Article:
Does that sound corny to you? Well, you probably don’t feel rock’s importance on a fibril level like TSOOL and the handful of us hugging the lip of the stage, sweating and swaying as they knocked out one compelling, intensely engaging and simply well-made tune after another. TSOOL wraps their heads and hearts around the modern human condition, grappling with our changing social climate, technology’s impact, the afterlife and other high-minded notions…while simultaneously churning out riffs and hooks that are simply classic and generally catchy as all hell. One can enjoy their music on several levels, but in concert, their sheer, visceral power is inescapable.
In many respects, The Soundtrack Of Our Lives is the grandchild of the folks that set up shop at the original Fillmore Auditorium and Winterland – earthy explorers in love with life and music and eager to connect the dots with anyone down to share a night with them. You’d never have known the cavernous Santa Clara club was nigh empty based on TSOOL’s sterling performance, though one wonders how much better the experience is for them with at least a few hundred frothing coconspirators and also what heights we might all have climbed with a smidge more collective energy. In any case, rock loving folks need to explore The Soundtrack Of Our Lives, and unlike myself – a fan of their studio output for many years – don’t wait a minute longer than you have to see them in the flesh. Even though the circumstances may not have been ideal, the band should know they put the zap – in the best of ways – on this boy’s head – not just with their own material but also a pulverizing cover of The Stooges’ “Sick of You” that conjured up both vintage Iggy and company but also The Doors in the quieter bookend sections. I’ll never miss this band again when they roll through town. (Dennis Cook)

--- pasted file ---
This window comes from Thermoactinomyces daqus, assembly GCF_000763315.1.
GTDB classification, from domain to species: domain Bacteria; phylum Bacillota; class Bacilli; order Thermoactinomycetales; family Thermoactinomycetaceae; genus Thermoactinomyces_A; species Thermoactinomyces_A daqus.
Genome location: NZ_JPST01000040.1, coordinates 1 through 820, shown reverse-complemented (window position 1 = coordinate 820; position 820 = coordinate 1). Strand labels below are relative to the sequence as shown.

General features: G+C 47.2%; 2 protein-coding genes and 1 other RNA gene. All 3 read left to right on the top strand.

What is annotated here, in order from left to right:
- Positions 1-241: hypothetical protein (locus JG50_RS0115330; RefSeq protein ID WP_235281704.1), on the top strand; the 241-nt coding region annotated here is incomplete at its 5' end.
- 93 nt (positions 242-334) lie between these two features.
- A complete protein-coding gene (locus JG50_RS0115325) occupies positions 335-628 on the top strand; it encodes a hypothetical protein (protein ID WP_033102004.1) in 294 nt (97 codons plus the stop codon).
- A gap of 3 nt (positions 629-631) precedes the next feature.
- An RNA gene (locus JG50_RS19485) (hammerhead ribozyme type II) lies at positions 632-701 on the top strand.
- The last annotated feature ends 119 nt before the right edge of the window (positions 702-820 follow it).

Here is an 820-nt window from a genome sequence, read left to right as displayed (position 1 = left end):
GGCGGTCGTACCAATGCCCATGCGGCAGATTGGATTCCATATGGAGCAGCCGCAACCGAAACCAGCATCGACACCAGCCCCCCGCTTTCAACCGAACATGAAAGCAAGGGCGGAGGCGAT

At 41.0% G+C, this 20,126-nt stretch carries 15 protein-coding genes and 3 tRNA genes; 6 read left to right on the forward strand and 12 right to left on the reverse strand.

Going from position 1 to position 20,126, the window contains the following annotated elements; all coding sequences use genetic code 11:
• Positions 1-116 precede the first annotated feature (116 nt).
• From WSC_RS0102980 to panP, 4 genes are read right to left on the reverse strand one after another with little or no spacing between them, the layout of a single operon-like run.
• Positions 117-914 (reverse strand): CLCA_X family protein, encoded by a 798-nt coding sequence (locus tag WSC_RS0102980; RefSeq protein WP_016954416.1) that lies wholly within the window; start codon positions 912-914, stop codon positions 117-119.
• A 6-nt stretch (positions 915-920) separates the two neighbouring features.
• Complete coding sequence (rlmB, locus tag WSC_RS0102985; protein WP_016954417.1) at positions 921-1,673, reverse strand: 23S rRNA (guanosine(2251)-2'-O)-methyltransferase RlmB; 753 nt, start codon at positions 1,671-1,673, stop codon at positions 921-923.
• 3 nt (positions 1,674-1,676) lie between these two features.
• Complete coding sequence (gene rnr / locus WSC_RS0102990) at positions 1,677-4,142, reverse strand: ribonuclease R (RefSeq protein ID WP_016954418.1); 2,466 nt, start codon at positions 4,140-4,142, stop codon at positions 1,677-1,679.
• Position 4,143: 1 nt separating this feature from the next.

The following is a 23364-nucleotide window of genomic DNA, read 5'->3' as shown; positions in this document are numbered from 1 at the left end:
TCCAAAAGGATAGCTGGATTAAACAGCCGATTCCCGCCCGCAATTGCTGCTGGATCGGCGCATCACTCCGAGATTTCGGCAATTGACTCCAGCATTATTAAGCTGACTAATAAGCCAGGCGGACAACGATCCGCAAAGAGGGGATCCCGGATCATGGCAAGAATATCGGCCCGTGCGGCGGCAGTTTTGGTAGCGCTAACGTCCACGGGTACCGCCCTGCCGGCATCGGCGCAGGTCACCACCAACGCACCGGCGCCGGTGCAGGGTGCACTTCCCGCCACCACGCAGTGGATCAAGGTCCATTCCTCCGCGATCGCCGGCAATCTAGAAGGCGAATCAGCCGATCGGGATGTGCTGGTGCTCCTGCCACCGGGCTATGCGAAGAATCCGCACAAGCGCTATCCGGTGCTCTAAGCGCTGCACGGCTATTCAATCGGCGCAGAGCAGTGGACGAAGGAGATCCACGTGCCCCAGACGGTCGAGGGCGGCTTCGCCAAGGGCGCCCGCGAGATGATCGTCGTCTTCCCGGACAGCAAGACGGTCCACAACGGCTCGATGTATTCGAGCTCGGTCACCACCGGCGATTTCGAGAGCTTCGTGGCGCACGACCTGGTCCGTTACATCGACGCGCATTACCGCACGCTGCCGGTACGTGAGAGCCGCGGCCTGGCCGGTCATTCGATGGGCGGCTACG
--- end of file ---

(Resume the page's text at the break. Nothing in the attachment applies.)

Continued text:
Those uninitiated or only passing familiar with TSOOL can start with the new compilation Golden Greats No 1 (released March 22), a nice handshake, though their full albums are stuffed with great songs and subtle, overlapping themes, and worth exploring in their own right.
It’s a bloody treat to share photographer extraordinaire (and pal) Jay Blakesberg’s photos from the evening. As usual, he captures the vibe and personality of a show better than almost anyone wielding a camera.
Welcome back to John Jordan’s reoccurring column where he’ll dig through his album collection to ruminate on the gold he’s accumulated over the years.
It is a tricky business using words to describe music. Trying to describe our reactions to and feelings about what we hear sometimes seems inexact, clumsy, and indirect, as if we are adding several steps to the process of perception. Music, by contrast, is a very effective and direct medium of transmitting feeling, at least in the hands of skilled artists. Think of the visceral connections between love and George Harrison’s “Something,” elation and the work of Earth, Wind, and Fire, or rage and the work of Minor Threat. Sometimes we are tuned to different wavelengths, but I don’t think anyone visiting the Impound will deny that music has this sort of immediate effect on them.
I had these thoughts as I was trying to get to grips with Hawkwind’s Space Ritual double live album from 1973. Recorded during an ambitious 1972 tour financed by the success of their single “Silver Machine,” Space Ritual should be filed with such seminal live albums as Live at Leeds and Get Yer Ya-Ya’s Out, as it is surely the document of a band at the absolute height of their powers. The difference between The Who or The Rolling Stones and Hawkwind is that Hawkwind are madder than twice their weight in hatters (even accounting for Keith Moon). Their off-center and sometimes disturbing vibe resonates in their music. The feeling that everything is about to fall off the rails, that someone’s mind is humming just below the frequency that will cause it to snap, is omnipresent throughout Space Ritual.